14. Weekly Newsletter

PM Confirms Reopening

Following a scheduled review into the upcoming reopening of the UK economy: PM Johnson has concluded that further easing of COVID restrictions will commence on the 12th of April. This signals the return of ‘non-essential’ retail and outdoor hospitality which will come as welcome news to the nations pub-goers. The public can also expect hairdressers, nail salons, theme parks, zoos, gyms, leisure centres and life events (including weddings) to no longer be included within the lockdown laws. Additionally, the ‘stay local’ warning will end and thus allow for domestic holidays to recommence.

The next stage of lockdown easing is anticipated for the 17th of May and may include a legalisation of ‘international travel’. However, the British media has speculated that travel may only be permitted to nations with lower infection rates and higher levels of vaccine take-up. This has led to the Caribbean and the U.S.A. being highlighted for holiday destinations- whereas, Europe appears to be a less imminent prospect.

COVID Outlook

A continued decline in UK COVID cases is being recorded as just 2,762 cases and 26 deaths were recorded in the last 24 hours. This comes with the news that over 31.6m people have now received their first vaccine and over 5.5m inoculated with a second dose- although there are substantial regional variances.

The potential introduction of a ‘COVID passport’ has been indicated by the Government and plans to operate trial runs of this at events such as the FA Cup final, the World Snooker Championship and cinema screenings could cause controversy. Furthermore, UK Government health advisors have warned that a level of COVID restrictions (including mask wearing) could remain in place for years to come.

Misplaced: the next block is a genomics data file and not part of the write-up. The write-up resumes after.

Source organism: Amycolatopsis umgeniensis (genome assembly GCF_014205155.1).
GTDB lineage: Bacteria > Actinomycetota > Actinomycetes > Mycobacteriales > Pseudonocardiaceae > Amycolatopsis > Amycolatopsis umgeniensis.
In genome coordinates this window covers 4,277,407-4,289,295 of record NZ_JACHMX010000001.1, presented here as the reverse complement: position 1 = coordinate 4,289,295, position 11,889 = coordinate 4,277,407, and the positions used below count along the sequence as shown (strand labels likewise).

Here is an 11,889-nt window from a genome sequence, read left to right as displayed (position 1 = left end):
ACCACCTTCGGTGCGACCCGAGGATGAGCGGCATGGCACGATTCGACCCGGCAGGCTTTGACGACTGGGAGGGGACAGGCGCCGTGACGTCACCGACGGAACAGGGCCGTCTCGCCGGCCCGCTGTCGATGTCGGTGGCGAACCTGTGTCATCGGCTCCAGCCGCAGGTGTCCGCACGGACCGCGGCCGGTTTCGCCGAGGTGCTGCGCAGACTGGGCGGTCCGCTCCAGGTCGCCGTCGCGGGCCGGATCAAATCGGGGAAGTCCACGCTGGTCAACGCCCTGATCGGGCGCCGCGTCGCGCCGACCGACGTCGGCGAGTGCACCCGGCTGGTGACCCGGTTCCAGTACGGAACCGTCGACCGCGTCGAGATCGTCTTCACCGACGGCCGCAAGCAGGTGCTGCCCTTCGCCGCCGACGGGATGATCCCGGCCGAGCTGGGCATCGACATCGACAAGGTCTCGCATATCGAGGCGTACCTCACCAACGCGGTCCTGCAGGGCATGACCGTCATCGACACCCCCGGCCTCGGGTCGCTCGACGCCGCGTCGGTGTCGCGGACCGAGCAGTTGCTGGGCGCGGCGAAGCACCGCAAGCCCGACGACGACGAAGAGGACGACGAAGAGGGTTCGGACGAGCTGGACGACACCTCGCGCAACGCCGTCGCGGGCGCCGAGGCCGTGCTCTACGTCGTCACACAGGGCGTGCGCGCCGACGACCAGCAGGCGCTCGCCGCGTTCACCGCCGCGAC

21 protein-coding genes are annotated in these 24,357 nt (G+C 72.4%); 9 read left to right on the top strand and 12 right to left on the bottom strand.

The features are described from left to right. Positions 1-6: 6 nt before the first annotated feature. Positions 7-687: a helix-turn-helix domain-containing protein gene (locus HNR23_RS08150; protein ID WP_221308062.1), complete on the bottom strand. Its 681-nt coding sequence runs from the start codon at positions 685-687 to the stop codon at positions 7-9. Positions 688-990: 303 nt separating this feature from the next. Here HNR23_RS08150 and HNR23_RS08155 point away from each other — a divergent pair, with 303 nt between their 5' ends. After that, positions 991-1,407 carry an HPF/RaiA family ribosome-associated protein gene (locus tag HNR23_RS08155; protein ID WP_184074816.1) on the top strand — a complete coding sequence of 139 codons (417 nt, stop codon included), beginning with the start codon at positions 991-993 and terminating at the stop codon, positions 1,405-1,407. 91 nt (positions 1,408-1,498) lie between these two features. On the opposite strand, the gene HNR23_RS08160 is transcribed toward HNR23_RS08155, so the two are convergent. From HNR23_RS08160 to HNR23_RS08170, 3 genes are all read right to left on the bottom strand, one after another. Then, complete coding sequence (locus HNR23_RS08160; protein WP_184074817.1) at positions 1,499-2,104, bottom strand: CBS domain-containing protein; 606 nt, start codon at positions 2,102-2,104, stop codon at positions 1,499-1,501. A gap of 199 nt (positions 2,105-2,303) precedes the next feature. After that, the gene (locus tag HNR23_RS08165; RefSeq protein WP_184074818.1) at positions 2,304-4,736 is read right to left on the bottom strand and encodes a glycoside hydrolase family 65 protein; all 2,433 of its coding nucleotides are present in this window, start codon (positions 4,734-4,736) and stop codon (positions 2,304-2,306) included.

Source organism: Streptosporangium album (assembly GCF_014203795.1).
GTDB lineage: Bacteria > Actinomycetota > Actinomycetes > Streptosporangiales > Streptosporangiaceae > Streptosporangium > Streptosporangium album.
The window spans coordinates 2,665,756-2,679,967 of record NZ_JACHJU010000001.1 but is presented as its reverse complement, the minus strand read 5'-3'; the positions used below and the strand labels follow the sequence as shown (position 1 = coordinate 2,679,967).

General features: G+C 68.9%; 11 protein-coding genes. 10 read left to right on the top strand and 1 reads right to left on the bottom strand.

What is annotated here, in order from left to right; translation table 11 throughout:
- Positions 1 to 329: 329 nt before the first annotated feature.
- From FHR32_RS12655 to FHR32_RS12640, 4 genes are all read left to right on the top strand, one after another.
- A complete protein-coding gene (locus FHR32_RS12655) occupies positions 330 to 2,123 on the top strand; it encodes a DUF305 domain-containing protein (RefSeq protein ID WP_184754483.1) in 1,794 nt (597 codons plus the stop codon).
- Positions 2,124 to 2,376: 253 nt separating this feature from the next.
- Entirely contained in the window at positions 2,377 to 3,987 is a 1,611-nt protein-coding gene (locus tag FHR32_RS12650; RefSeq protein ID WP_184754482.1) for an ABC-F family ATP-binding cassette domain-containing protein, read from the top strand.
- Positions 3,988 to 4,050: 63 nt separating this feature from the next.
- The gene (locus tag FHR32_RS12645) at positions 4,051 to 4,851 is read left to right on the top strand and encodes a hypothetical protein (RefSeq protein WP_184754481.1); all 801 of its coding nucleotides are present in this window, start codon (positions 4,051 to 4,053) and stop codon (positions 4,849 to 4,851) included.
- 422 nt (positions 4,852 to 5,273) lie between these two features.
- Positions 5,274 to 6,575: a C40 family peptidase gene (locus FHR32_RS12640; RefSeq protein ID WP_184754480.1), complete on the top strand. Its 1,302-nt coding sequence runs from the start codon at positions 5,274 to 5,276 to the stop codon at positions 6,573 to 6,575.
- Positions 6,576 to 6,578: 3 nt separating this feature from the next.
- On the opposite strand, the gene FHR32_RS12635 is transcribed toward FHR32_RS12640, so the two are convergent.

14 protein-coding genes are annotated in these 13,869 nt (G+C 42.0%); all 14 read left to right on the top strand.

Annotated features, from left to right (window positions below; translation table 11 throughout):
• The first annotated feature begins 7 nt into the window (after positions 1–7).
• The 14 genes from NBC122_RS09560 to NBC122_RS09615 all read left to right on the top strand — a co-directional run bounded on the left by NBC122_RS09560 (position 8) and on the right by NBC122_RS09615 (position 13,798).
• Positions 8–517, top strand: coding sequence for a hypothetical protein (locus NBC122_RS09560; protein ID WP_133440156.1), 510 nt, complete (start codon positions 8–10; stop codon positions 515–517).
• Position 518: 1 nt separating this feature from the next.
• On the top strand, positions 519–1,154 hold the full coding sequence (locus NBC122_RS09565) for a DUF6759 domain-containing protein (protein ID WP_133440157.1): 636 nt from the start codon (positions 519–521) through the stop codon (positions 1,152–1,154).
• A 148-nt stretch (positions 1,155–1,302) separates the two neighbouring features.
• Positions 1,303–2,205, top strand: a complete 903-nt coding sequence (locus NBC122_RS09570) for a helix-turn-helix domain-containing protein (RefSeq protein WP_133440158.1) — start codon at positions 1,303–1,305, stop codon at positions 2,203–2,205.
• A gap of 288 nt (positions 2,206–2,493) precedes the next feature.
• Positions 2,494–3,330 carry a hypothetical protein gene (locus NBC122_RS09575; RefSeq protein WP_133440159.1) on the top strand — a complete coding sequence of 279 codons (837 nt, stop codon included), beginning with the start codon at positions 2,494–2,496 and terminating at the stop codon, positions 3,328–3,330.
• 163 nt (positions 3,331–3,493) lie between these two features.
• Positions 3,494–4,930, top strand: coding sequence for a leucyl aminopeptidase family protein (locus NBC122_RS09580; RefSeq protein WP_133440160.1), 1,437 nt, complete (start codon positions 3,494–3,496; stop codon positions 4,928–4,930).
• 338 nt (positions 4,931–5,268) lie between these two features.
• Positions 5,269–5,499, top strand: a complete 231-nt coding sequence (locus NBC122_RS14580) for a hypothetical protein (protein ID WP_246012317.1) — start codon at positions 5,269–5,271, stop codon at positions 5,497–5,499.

UK Steel Industry

The UK steel industry generates £1.6bn annually, representing 0.7% of the nation’s manufacturing output, through the approximately 600 businesses involved in the sector. These companies employ around 0.1% (32,000) of the UK’s workforce and produce 8m tonnes of steel per year. However, the sector has experienced dramatic changes over history- from nationalisation to near collapse- with the heavy competition from the alleged Chinese ‘steel dumping’. Liberty Steel are Britain’s 3rd largest steel business, employing 3,000 staff, and are now confirmed to be “many billions” in debt following the collapse of their main financial backer (Greensill Capital). There are public worries about the future of this heavyweight but the owner, Gupta, has committed to keeping all 12 UK plants open.

Prime Minister Johnson started off the month by declaring UK steel a “great national asset” and that all government projects should be buying British to shore up an industry that is of “strategic long-term importance”. During 2019 the Government also laid out a £250m support package, called the ‘Clean Steel Fund’, for British manufacturers which will help decarbonise the industry into the future. Businesses are under significant pressure to improve environmental records as Britain is targeting net carbon neutrality by 2050.

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